Trump-Appointed Federal Judges Stopping Biden’s ‘Pen-and-Phone’ Governance Cold

(USA Features) Federal judges appointed by former President Donald Trump are so far serving as a major bulwark against the most liberal policies President Joe Biden has tried to implement through executive orders, according to court watchers and legal experts.

“What you’re seeing is that ‘pen and phone’ initiatives are running into legal trouble right off the bat,” Ilya Shapiro, the vice president and director of the libertarian Cato Institute’s Robert A. Levy Center for Constitutional Studies, told Fox News on Friday.

“Trump appointed a lot of judges — more than anyone in one term than Jimmy Carter, for whom Congress created 152 new judgeships to fill — and these folks aren’t as deferential to executive power as past Republican-appointed judges might have been,” he added.

Nearly all of Trump’s judicial appointments were vetted by the Federalist Society, a legal organization comprised of conservatives and libertarians who advocate for originalist interpretations of the Constitution.

Though the country is only a few months into Biden’s term and higher courts could eventually overturn lower court decisions, “Trump-appointed judges have ruled against the president on immigration, COVID relief, the environment and more,” Fox News added.

One of the more recent decisions against the Biden administration came from U.S. District Judge Terry Doughty of the Western District of Louisiana, who implemented a nationwide injunction on the president’s “pause” in issuing new oil and gas leases on federal lands. Doughty ruled that the Executive Branch lacks the authority to overrule duly-passed laws that require the administration to sell the leases.

“Although there is certainly nothing wrong with performing a comprehensive review, there is a problem in ignoring acts of Congress while the review is being completed,” Doughty wrote in his opinion.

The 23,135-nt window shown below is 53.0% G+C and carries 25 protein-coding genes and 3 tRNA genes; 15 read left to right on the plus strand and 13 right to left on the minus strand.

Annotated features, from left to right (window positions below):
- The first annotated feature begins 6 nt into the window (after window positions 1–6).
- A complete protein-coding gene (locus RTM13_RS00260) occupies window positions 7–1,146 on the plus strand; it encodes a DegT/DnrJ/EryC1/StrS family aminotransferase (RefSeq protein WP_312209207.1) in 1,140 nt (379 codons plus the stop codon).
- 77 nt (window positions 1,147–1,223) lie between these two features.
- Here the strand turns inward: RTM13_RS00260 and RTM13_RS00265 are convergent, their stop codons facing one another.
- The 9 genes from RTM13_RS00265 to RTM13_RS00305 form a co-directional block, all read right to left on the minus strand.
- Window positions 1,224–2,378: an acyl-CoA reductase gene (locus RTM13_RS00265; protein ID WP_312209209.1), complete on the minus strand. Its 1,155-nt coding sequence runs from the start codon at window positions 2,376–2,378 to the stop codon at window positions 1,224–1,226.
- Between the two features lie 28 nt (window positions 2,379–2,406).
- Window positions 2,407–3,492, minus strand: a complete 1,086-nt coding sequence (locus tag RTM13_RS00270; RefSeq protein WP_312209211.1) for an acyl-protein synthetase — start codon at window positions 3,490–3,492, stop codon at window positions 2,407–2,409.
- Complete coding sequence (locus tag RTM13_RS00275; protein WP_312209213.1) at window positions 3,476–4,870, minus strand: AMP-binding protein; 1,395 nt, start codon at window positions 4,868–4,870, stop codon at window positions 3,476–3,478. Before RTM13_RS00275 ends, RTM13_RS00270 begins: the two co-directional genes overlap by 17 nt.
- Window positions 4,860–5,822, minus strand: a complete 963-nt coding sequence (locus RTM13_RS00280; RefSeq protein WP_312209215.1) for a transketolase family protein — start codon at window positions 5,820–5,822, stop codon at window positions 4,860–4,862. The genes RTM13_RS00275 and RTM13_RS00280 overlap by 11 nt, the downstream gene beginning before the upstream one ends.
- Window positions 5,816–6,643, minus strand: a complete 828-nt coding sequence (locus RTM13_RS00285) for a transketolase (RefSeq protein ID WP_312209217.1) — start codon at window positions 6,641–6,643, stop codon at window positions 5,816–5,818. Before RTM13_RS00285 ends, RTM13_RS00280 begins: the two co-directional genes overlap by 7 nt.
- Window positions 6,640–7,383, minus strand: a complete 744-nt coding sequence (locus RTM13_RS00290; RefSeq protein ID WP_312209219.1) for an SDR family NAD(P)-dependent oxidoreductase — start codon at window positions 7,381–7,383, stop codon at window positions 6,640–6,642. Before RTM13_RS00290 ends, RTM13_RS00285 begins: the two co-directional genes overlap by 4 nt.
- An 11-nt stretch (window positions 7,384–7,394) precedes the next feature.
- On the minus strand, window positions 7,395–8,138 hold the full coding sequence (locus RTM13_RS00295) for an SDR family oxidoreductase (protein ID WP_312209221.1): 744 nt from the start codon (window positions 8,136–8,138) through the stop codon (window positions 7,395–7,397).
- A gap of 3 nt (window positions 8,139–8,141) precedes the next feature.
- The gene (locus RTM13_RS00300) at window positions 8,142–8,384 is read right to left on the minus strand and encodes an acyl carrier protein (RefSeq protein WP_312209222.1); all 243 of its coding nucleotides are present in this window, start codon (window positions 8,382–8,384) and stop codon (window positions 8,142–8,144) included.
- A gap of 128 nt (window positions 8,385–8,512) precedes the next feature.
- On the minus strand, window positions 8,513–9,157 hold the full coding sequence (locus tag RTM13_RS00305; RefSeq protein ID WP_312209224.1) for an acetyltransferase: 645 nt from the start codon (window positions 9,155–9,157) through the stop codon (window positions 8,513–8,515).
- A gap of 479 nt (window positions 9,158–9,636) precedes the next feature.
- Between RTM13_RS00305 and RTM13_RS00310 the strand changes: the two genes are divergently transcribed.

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In another case, U.S. District Judge Amul Thapar of the Sixth Circuit, who was on the shortlist of Trump Supreme Court nominees, ruled that a provision in the coronavirus stimulus law using race and sex to prioritize which restaurant owners got aid first was unconstitutional.

“This case is about whether the government can allocate limited coronavirus relief funds based on the race and sex of the applicants. We hold that it cannot,” Thapar wrote.

“Because these race-neutral alternatives exist, the government’s use of race is unconstitutional,” he continued. “Aside from the existence of race-neutral alternatives, the government’s use of racial preferences is both overbroad and underinclusive.”

One of the earliest instances of a Trump-appointed federal judge siding against the administration was when U.S. District Judge Drew Tipton ruled that Biden did not have the authority to order a pause in deportations of illegal immigrants.

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And U.S. District Judge Dabney Friedrich recently vacated a Centers for Disease Control and Prevention’s (CDC) moratorium on evictions as unlawful, but she stayed her own ruling to give the government time to respond. That case is now before the U.S. Supreme Court.

“President Trump’s judges have shown an unwavering commitment to the rule of law and the Constitution so it’s not surprising to see opinions reining in executive overreach from the Biden administration,” Carrie Severino, the president of the right-leaning Judicial Crisis Network, told Fox News.

Other non-Trump appointed judges who were sent to the federal bench by other Republican presidents have also handed the Biden administration losses, the network added.

They include U.S. District Judge William Griesbach, a George W. Bush appointee, who halted a Dept. of Agriculture program that provided loan forgiveness to farmers of color to the exclusion of white farmers.

“The obvious response to a government agency that claims it continues to discriminate against farmers because of their race or national origin is to direct it to stop: it is not to direct it to intentionally discriminate against others on the basis of their race and national origin,” Griesbach wrote.

“Indeed, Congress can implement race-neutral programs to help farmers and ranchers in need of financial assistance,” he continued. “But it cannot discriminate on the basis of race.”